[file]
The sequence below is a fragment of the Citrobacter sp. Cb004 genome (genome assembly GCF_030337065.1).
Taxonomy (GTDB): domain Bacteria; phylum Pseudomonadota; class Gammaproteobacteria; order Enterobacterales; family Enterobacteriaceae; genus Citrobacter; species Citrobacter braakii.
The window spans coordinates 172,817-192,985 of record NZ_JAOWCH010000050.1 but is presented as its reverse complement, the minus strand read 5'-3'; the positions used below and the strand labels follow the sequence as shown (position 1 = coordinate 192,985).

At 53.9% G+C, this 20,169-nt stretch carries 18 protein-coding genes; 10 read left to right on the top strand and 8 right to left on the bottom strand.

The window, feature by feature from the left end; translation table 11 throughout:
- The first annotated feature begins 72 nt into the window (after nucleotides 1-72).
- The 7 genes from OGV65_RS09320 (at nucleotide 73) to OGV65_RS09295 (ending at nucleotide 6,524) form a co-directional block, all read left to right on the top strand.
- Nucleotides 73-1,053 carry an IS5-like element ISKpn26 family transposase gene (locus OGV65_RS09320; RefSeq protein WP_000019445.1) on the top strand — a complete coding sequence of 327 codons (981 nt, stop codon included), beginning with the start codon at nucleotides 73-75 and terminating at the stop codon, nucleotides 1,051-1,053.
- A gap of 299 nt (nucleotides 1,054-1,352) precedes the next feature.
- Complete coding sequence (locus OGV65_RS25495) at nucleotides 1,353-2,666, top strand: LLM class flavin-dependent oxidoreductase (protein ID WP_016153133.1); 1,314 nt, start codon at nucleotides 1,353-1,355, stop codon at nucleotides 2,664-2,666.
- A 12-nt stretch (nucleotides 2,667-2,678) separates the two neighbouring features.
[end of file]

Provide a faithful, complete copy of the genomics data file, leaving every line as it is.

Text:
The sequence below is a fragment of the Citrobacter sp. Cb004 genome (genome assembly GCF_030337065.1).
Taxonomy (GTDB): domain Bacteria; phylum Pseudomonadota; class Gammaproteobacteria; order Enterobacterales; family Enterobacteriaceae; genus Citrobacter; species Citrobacter braakii.
The window spans coordinates 172,817-192,985 of record NZ_JAOWCH010000050.1 but is presented as its reverse complement, the minus strand read 5'-3'; the positions used below and the strand labels follow the sequence as shown (position 1 = coordinate 192,985).

At 53.9% G+C, this 20,169-nt stretch carries 18 protein-coding genes; 10 read left to right on the top strand and 8 right to left on the bottom strand.

The window, feature by feature from the left end; translation table 11 throughout:
- The first annotated feature begins 72 nt into the window (after nucleotides 1-72).
- The 7 genes from OGV65_RS09320 (at nucleotide 73) to OGV65_RS09295 (ending at nucleotide 6,524) form a co-directional block, all read left to right on the top strand.
- Nucleotides 73-1,053 carry an IS5-like element ISKpn26 family transposase gene (locus OGV65_RS09320; RefSeq protein WP_000019445.1) on the top strand — a complete coding sequence of 327 codons (981 nt, stop codon included), beginning with the start codon at nucleotides 73-75 and terminating at the stop codon, nucleotides 1,051-1,053.
- A gap of 299 nt (nucleotides 1,054-1,352) precedes the next feature.
- Complete coding sequence (locus OGV65_RS25495) at nucleotides 1,353-2,666, top strand: LLM class flavin-dependent oxidoreductase (protein ID WP_016153133.1); 1,314 nt, start codon at nucleotides 1,353-1,355, stop codon at nucleotides 2,664-2,666.
- A 12-nt stretch (nucleotides 2,667-2,678) separates the two neighbouring features.